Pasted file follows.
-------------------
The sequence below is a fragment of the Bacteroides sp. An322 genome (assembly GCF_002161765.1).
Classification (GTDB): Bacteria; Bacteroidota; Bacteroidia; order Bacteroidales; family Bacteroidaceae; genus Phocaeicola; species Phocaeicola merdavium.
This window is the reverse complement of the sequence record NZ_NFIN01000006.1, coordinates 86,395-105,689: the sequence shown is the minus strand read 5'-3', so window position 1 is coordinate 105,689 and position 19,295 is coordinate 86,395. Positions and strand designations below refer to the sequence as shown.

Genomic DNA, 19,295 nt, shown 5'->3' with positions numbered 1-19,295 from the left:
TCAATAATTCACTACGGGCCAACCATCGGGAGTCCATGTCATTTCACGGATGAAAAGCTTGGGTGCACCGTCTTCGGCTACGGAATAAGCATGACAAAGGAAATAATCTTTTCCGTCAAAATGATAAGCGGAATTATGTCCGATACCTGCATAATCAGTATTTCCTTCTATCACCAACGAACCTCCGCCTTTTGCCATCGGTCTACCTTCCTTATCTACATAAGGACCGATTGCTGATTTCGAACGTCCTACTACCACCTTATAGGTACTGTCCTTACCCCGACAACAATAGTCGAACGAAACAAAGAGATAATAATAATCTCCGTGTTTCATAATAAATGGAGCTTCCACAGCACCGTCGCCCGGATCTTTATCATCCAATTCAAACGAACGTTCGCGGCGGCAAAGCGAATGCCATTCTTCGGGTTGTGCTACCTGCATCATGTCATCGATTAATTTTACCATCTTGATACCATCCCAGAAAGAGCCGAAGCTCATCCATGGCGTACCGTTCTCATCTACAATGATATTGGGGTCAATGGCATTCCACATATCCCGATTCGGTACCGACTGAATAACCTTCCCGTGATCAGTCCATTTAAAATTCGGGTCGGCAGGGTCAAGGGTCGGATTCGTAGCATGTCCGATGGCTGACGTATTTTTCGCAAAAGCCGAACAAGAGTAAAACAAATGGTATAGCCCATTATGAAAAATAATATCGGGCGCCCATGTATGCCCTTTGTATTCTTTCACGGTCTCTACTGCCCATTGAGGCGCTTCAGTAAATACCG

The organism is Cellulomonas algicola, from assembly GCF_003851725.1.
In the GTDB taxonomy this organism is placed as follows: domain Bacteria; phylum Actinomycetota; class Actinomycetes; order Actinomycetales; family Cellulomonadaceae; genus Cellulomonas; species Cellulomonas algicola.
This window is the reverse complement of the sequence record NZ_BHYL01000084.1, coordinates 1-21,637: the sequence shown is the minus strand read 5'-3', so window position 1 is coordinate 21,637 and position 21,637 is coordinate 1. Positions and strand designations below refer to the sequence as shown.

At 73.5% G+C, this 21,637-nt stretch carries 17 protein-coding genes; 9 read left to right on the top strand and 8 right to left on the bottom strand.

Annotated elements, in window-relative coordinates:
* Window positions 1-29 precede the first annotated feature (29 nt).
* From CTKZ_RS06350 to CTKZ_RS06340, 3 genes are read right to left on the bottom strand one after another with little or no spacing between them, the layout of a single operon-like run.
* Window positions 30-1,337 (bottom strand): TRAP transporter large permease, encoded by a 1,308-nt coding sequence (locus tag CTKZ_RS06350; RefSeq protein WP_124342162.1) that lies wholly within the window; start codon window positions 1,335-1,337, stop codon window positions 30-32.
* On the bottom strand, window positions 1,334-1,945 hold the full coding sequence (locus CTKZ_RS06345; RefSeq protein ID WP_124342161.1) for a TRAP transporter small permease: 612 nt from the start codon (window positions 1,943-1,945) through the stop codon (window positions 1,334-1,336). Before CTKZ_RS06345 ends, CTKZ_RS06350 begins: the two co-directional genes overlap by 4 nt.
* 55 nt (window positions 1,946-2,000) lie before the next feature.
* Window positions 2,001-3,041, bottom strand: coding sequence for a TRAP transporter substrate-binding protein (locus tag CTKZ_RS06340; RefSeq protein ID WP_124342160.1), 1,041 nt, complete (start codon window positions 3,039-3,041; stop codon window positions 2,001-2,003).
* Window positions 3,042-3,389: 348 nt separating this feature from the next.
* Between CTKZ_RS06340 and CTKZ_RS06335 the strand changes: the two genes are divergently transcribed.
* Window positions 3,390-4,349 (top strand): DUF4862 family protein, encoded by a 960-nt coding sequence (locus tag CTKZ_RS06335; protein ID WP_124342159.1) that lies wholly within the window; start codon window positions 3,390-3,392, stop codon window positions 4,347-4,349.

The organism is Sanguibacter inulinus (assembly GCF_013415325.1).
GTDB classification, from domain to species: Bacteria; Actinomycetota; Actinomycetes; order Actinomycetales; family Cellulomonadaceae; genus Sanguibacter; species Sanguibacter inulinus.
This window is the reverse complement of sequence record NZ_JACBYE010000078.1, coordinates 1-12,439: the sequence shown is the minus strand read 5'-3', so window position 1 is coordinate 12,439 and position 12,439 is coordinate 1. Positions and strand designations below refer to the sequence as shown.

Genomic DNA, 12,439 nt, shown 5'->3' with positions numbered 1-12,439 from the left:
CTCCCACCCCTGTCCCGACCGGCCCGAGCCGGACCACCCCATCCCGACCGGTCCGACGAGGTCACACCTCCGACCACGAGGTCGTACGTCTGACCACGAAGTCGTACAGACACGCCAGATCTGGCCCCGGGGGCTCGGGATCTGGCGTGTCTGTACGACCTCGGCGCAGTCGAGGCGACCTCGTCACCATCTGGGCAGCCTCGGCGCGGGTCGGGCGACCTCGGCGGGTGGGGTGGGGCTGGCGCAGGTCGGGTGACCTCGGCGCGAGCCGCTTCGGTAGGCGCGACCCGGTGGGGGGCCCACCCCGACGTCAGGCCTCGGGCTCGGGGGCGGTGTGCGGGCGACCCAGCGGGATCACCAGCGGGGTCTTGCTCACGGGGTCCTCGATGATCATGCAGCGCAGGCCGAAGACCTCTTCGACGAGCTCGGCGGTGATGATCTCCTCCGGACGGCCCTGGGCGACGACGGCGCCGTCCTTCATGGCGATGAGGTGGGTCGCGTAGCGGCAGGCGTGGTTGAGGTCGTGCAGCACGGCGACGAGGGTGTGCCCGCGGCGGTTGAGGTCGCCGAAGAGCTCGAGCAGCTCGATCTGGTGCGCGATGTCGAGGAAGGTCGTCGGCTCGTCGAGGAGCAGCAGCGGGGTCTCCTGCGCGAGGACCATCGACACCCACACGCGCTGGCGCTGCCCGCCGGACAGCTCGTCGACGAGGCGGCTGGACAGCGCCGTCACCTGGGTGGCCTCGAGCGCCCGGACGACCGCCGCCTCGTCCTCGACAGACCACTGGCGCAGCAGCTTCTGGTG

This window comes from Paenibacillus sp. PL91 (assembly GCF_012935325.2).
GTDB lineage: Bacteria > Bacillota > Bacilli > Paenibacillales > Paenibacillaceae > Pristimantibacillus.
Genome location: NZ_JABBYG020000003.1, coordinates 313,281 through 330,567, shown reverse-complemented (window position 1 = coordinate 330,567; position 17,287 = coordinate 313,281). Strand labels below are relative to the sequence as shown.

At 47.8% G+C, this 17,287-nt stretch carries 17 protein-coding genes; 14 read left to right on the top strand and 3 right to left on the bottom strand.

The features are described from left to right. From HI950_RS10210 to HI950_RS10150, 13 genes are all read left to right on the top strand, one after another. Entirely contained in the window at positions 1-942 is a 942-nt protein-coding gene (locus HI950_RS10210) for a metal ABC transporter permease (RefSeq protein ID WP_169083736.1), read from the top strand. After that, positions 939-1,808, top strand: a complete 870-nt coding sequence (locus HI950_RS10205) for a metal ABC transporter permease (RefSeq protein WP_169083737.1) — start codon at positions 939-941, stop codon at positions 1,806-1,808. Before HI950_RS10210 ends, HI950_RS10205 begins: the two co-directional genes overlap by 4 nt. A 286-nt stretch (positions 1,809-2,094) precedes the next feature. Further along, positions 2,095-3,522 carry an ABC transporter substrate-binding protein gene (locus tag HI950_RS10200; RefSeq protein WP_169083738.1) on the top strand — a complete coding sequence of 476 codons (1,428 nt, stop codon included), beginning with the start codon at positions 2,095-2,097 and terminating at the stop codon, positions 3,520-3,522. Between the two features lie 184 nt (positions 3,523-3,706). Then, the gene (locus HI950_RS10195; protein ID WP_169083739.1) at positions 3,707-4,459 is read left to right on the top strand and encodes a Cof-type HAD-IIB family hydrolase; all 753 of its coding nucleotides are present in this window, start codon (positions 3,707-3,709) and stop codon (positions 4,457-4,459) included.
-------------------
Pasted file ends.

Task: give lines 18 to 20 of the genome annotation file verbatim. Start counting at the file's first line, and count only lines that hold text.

* Between CTKZ_RS06340 and CTKZ_RS06335 the strand changes: the two genes are divergently transcribed.
* Window positions 3,390-4,349 (top strand): DUF4862 family protein, encoded by a 960-nt coding sequence (locus tag CTKZ_RS06335; protein ID WP_124342159.1) that lies wholly within the window; start codon window positions 3,390-3,392, stop codon window positions 4,347-4,349.

The organism is Sanguibacter inulinus (assembly GCF_013415325.1).